Mick Mullett said he was lucky to be alive after a wood splitting incident landed him in the emergency room.
Mr Mullett, of Waitpinga, explained he was using a hydraulic log splitter when a chunk of stringy bark exploded and a 7kg fragment hit him square in the face.
"I had blood everywhere and I was a bit dazed," he said.
"I was smart enough to turn the machine off and isolate the fuel while I was stumbling around.
"To get smacked in the face that hard, that it has you going through the air - it felt like my feet were off the ground."
Mr Mullett warned people to make sure they were safe when undertaking the activity, which is common at this time of year.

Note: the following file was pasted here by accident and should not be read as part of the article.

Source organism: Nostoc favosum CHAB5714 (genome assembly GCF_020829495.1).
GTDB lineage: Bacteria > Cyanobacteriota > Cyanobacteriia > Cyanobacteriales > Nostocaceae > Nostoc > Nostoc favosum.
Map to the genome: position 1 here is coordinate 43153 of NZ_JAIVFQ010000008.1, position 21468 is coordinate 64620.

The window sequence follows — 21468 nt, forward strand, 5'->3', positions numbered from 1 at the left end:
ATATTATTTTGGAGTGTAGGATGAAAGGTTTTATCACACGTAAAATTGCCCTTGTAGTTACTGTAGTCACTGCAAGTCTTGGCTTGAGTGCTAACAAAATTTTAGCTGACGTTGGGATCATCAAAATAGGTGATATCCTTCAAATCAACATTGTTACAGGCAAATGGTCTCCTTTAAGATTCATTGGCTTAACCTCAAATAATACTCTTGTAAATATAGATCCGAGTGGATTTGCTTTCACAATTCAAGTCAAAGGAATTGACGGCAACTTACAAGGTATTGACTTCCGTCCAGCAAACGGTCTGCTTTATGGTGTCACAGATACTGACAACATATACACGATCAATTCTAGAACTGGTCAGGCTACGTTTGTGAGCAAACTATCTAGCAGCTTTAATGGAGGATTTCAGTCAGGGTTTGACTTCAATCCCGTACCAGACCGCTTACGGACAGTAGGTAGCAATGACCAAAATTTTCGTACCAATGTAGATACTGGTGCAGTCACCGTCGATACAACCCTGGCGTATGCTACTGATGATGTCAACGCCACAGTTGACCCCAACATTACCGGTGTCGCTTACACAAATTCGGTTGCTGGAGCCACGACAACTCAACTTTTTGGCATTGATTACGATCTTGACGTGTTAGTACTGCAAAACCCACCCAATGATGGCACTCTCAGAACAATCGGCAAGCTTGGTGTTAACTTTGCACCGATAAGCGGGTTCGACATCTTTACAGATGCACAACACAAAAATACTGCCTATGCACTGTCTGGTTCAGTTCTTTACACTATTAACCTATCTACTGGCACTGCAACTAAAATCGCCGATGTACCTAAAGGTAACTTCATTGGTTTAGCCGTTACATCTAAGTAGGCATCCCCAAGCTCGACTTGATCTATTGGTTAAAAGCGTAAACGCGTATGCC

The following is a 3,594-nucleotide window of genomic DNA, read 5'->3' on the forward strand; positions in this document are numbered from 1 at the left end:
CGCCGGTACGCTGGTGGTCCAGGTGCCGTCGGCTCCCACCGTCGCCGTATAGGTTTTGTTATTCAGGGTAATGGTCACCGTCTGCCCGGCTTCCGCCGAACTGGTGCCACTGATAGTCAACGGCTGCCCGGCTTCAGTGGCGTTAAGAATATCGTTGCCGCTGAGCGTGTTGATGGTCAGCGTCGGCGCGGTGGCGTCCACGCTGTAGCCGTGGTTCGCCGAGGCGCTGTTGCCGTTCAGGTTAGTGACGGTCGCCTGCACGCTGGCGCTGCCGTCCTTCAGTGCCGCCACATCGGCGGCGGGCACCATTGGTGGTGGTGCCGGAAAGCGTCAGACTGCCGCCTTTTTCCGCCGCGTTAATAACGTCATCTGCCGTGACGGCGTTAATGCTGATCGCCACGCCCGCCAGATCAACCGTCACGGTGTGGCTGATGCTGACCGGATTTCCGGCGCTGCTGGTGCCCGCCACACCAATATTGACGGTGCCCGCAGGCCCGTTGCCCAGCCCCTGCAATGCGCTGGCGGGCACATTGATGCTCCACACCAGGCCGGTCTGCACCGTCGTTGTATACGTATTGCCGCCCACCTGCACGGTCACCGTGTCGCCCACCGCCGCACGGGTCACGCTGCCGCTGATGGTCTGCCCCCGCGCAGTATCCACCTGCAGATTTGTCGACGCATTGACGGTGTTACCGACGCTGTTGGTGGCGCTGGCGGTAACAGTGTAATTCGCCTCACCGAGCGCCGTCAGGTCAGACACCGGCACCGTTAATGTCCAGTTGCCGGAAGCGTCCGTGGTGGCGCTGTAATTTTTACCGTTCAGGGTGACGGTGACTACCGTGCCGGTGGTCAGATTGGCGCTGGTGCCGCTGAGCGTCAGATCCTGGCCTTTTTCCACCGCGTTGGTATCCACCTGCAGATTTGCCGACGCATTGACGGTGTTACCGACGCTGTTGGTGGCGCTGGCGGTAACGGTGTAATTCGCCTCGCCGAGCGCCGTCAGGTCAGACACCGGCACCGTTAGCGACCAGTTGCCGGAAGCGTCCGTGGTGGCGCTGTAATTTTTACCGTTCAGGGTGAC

He said was worried about the safety of anybody using a log splitter - especially those who were inexperienced - given he had followed the safety guidelines and had still been injured
Mr Mullet contacted the company who manufactured the machine after the accident and, when approached by the The Times, a spokesperson said they were looking into the complaint.
He also contacted the Department of Business and Consumer Affairs, who could not comment during an ongoing investigation. "CBS is currently assessing this complaint and it would be inappropriate to comment further at this point," a spokesperson said.
Mr Mullet believes that the machines need a guard to protect users.
"It needs a guard, it definitely needs a guard. What scares me is that you can hire them, so you can have people with no experience with them," he said.
"I think they should all come with them. There is a really high chance of someone dying from something like that."
Since the accident, Mr Mullett has been on strict orders to relax and to avoid activities that cause eye strain, such as reading and watching television.
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